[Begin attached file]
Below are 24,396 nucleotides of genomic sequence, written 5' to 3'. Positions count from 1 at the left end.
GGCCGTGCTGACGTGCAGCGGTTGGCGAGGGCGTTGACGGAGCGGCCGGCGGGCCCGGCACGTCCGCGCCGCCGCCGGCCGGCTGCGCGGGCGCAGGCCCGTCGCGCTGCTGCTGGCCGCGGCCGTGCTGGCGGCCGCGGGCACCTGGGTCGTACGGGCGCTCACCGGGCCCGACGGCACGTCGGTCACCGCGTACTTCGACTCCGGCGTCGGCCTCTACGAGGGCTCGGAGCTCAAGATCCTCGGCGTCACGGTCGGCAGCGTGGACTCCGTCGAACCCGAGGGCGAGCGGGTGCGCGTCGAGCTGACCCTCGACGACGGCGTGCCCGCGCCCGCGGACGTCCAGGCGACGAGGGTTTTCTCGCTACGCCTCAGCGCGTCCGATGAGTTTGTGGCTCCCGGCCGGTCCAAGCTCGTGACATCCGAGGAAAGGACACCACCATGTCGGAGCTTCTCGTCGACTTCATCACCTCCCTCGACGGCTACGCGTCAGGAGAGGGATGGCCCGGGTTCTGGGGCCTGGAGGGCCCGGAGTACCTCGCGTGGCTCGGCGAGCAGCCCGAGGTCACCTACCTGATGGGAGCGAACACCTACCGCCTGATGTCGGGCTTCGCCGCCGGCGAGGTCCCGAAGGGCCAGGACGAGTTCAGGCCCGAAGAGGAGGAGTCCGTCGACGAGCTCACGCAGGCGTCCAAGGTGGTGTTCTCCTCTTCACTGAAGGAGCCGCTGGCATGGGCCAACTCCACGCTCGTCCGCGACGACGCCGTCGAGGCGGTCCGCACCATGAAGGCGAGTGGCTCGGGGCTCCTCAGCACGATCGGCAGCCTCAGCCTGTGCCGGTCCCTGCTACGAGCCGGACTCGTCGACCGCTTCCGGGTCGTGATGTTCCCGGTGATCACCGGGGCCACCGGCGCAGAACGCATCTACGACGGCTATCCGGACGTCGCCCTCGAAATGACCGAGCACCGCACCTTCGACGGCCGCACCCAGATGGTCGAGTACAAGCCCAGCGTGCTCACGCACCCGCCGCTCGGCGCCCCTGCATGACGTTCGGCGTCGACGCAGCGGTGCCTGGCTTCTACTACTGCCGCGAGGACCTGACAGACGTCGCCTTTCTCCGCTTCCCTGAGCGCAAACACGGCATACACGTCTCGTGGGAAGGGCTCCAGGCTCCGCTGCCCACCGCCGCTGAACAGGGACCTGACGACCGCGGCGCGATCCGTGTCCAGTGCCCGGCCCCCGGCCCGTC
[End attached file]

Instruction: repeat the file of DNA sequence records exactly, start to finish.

Below are 24,396 nucleotides of genomic sequence, written 5' to 3'. Positions count from 1 at the left end.
GGCCGTGCTGACGTGCAGCGGTTGGCGAGGGCGTTGACGGAGCGGCCGGCGGGCCCGGCACGTCCGCGCCGCCGCCGGCCGGCTGCGCGGGCGCAGGCCCGTCGCGCTGCTGCTGGCCGCGGCCGTGCTGGCGGCCGCGGGCACCTGGGTCGTACGGGCGCTCACCGGGCCCGACGGCACGTCGGTCACCGCGTACTTCGACTCCGGCGTCGGCCTCTACGAGGGCTCGGAGCTCAAGATCCTCGGCGTCACGGTCGGCAGCGTGGACTCCGTCGAACCCGAGGGCGAGCGGGTGCGCGTCGAGCTGACCCTCGACGACGGCGTGCCCGCGCCCGCGGACGTCCAGGCGACGAGGGTTTTCTCGCTACGCCTCAGCGCGTCCGATGAGTTTGTGGCTCCCGGCCGGTCCAAGCTCGTGACATCCGAGGAAAGGACACCACCATGTCGGAGCTTCTCGTCGACTTCATCACCTCCCTCGACGGCTACGCGTCAGGAGAGGGATGGCCCGGGTTCTGGGGCCTGGAGGGCCCGGAGTACCTCGCGTGGCTCGGCGAGCAGCCCGAGGTCACCTACCTGATGGGAGCGAACACCTACCGCCTGATGTCGGGCTTCGCCGCCGGCGAGGTCCCGAAGGGCCAGGACGAGTTCAGGCCCGAAGAGGAGGAGTCCGTCGACGAGCTCACGCAGGCGTCCAAGGTGGTGTTCTCCTCTTCACTGAAGGAGCCGCTGGCATGGGCCAACTCCACGCTCGTCCGCGACGACGCCGTCGAGGCGGTCCGCACCATGAAGGCGAGTGGCTCGGGGCTCCTCAGCACGATCGGCAGCCTCAGCCTGTGCCGGTCCCTGCTACGAGCCGGACTCGTCGACCGCTTCCGGGTCGTGATGTTCCCGGTGATCACCGGGGCCACCGGCGCAGAACGCATCTACGACGGCTATCCGGACGTCGCCCTCGAAATGACCGAGCACCGCACCTTCGACGGCCGCACCCAGATGGTCGAGTACAAGCCCAGCGTGCTCACGCACCCGCCGCTCGGCGCCCCTGCATGACGTTCGGCGTCGACGCAGCGGTGCCTGGCTTCTACTACTGCCGCGAGGACCTGACAGACGTCGCCTTTCTCCGCTTCCCTGAGCGCAAACACGGCATACACGTCTCGTGGGAAGGGCTCCAGGCTCCGCTGCCCACCGCCGCTGAACAGGGACCTGACGACCGCGGCGCGATCCGTGTCCAGTGCCCGGCCCCCGGCCCGTC